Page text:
Yemen – Behind Houthis’ takeover of Sana’a: former President Saleh’s attempt to return to power

The domestic power struggle between sectarian factions and political forces in Yemen seems to have shifted in favour of the Shi’a Houthis and their militia Ansar Allah (‘Partisans of God’), who have recently overrun the capital Sana’a, forcing the government to resign and President Abd-Rabbu Mansour Hadi to give the go-ahead for major political concessions.

On 21 September, the government dominated by the Sunni al-Islah party stepped down. On 13 October, President Abd-Rabbu Mansour Hadi appointed Khaled Bahah as Prime Minister. Bahah was designated by the Houthis’ political bureau as the “right person” to lead the government, and his appointment came just a few days after the Shi’a movement strongly opposed the candidacy of Ahmed Awad bin Mubarak. President Hadi appeared to have no choice but to approve a rapid government reshuffle, with the aim of reaching a political compromise with Ansar Allah. On top of that, on 14 October the group sized control of the strategic Red Sea city port of Hodeida.

Whilst it is widely acknowledged that Iran has sponsored and financed Ansar Allah for years, and particularly its recent ascent, there exist widespread allegations over the role that former President Ali Abdullah Saleh has played in facilitating the Houthis’ takeover of the capital. If these allegations are to be proven correct, it would rather ironically shed light on the intertwined personal interests in the region, that go far beyond the seemingly exclusively sectarian nature of relations there.

Between 2004 and 2010 the Houtis engaged in several battles with the central authority in Sana’a, and fought with Saleh’s forces. What is more, they also actively participated in the so-called Yemeni Arab Spring, which led to the toppling of the Saleh regime in 2011. During his time in office, President Saleh harshly repressed the Houthis, who were generally perceived as an obscure and insignificant group from a peripheral northern region, with no clear-cut political project. Moreover, the Houthis were traditionally held under control in order to meet the security concerns of Saudi Arabia. The Shi’a group claimed to be the protector of the Zaydi doctrinal tradition against the influence of Saudi Wahhabism; being located in the northern Saada province, at the border with Saudi Arabia, Ryad has been highly concerned about having a Shi’a Iran-sponsored militia at its frontiers.

In 2011, King Abdallah of Saudi Arabia orchestrated a power transition from President Saleh to his vice-President Hadi. However, in recent months the kingdom seems to have lost its usual capacity to coordinate the sequence of political events in the neighbouring country. This came as a result of the Muslim Brotherhood-affilaited Islah party distancing itself from the kingdom, and Ryad’s general perception of having lost all possible allies in Yemen.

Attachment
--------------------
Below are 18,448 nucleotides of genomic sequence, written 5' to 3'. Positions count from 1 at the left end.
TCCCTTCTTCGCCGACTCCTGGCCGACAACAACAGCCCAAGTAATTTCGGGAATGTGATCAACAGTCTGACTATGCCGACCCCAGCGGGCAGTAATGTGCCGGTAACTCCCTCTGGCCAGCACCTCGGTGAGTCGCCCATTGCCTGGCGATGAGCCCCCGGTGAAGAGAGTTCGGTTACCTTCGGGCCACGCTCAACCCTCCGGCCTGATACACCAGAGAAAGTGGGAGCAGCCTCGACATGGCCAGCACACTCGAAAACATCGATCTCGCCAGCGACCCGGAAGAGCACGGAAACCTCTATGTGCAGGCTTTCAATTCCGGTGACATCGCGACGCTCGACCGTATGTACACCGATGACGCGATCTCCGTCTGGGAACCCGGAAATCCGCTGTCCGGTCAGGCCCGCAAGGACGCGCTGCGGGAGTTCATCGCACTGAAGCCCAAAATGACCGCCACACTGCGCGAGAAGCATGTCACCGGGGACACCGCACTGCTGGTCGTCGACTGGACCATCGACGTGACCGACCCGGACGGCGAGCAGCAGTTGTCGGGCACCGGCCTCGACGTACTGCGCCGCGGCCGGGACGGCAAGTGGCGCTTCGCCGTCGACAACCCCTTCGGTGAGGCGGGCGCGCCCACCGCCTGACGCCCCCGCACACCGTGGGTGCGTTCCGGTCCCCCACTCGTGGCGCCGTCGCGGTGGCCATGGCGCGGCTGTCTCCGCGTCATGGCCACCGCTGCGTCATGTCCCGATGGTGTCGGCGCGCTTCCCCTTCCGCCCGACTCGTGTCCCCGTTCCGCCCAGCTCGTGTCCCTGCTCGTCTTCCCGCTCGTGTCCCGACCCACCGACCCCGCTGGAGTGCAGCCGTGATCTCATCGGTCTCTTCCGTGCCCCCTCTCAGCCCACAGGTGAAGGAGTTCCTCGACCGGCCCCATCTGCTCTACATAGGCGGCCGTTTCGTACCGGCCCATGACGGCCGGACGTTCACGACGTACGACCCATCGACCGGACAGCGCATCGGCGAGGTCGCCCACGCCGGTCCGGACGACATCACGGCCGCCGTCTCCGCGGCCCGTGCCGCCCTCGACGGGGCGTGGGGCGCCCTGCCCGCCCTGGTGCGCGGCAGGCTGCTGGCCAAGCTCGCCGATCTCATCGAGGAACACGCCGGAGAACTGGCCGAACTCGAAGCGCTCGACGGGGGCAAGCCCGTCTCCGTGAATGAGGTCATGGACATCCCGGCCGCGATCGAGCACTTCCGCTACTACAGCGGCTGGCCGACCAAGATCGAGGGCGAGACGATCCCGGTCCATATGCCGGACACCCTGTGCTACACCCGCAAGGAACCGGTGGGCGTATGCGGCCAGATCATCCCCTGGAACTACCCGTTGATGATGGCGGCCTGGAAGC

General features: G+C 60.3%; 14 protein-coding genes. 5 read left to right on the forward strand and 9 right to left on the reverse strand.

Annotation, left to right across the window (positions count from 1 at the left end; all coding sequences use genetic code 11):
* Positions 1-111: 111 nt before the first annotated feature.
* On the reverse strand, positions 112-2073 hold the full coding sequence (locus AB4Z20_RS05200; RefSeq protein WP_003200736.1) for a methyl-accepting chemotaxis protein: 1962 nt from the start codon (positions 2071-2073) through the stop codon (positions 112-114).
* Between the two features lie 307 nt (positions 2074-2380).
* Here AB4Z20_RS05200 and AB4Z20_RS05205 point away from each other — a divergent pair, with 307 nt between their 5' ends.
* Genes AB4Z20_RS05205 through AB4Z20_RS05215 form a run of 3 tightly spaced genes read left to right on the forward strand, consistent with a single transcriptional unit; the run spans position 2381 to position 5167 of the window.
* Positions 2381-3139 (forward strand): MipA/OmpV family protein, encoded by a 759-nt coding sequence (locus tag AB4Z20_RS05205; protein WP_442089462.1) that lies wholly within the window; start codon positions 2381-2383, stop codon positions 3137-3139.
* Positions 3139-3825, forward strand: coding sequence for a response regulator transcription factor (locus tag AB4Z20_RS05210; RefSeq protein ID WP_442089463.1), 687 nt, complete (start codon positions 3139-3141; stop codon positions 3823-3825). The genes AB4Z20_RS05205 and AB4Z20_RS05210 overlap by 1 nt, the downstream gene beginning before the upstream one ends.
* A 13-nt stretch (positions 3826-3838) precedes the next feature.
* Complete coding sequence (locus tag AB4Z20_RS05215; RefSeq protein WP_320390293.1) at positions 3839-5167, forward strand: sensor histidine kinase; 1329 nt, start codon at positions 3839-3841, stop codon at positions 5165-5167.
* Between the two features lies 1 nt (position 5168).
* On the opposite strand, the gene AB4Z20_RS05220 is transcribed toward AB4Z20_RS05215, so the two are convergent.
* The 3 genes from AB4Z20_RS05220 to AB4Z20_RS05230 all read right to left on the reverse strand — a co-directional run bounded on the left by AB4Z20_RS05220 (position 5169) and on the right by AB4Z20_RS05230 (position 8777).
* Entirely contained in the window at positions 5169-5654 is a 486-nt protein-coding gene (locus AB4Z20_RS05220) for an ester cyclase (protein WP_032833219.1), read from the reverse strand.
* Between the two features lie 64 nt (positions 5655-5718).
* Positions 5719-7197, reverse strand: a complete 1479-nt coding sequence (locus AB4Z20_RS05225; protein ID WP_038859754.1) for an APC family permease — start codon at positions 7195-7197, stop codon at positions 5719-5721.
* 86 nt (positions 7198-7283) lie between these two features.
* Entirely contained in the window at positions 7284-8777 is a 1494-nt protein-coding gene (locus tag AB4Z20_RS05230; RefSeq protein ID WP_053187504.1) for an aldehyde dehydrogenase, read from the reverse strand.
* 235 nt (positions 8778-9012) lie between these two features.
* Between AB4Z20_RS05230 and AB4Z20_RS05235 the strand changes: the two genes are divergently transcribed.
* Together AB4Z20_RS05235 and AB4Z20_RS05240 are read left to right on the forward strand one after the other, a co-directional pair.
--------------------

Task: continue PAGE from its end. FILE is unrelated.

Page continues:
Former President Saleh seems to have taken advantage of the political confusion in the Gulf and the weakness of President Hadi and his allies to try to gain influence in the country, and possibly to pave the way for his son, currently Yemen’s ambassador to the United Arab Emirates, to become the next President, thus reinstating his long-standing patrimonial rule.

In recent months the Houthis have surprising observers by being able to reverse the political status quo of the country and during their march towards Sana’a tribes loyal to the former President Saleh have not hindered their advancement. However, this move has ignited tensions between the Houthis and their Sunni opponents: the Ahmar family, the military wing led by Major General Ali Mohsen al-Ahmar, Salafi fighters and the Islah party, and – more recently – the Yemeni-based al-Qaeda in the Arabian Peninsula (AQAP), which is suspected to be behind the two suicide bombs that left nearly 70 people dead on 8 October 2014.

After President Hadi was forced to go down the road of compromising with the Houthis, and against the backdrop of the quasi civil war that is ravaging the country, he commented: “You have to know that conspiracy is beyond any imagination. We were stabbed and we were betrayed from inside Yemen and outside”. He also added: “it is a cross-border plot where many forces are allied together”.

While the Houthis’ agenda is unlikely to follow in the same footsteps of the deposed raìs, and while Iran’s backing has been crucial in making the Houthis’ gains significant, it is also likely that, by using the Houthis’ card, Saleh is trying to undermine the new political forces in order to reinstate his own loyalists. This would definitely not be surprising in a country, whose long-standing civil war has been a story of shifting alliances and compromises among domestic actors, political players and tribal groups, for the sake of personalistic short-term interests.

1 thought on “Yemen – Behind Houthis’ takeover of Sana’a: former President Saleh’s attempt to return to power

  1. Eleonora Ardemagni

    It’s impossible understand Yemeni politics without looking at the role of the Army, a patchwork of tribal, competing militias, that reflects political balances. This is why the Army , when was deployed, broke-up about the Huthis’ ascent (in Amran as in Sana’a). Saleh’s informal power seems to be still rooted, especially in élite units. Army’s fragmentation along tribal and political lines also complicates the U.S. counterterrorism strategy in the south. Well written article.


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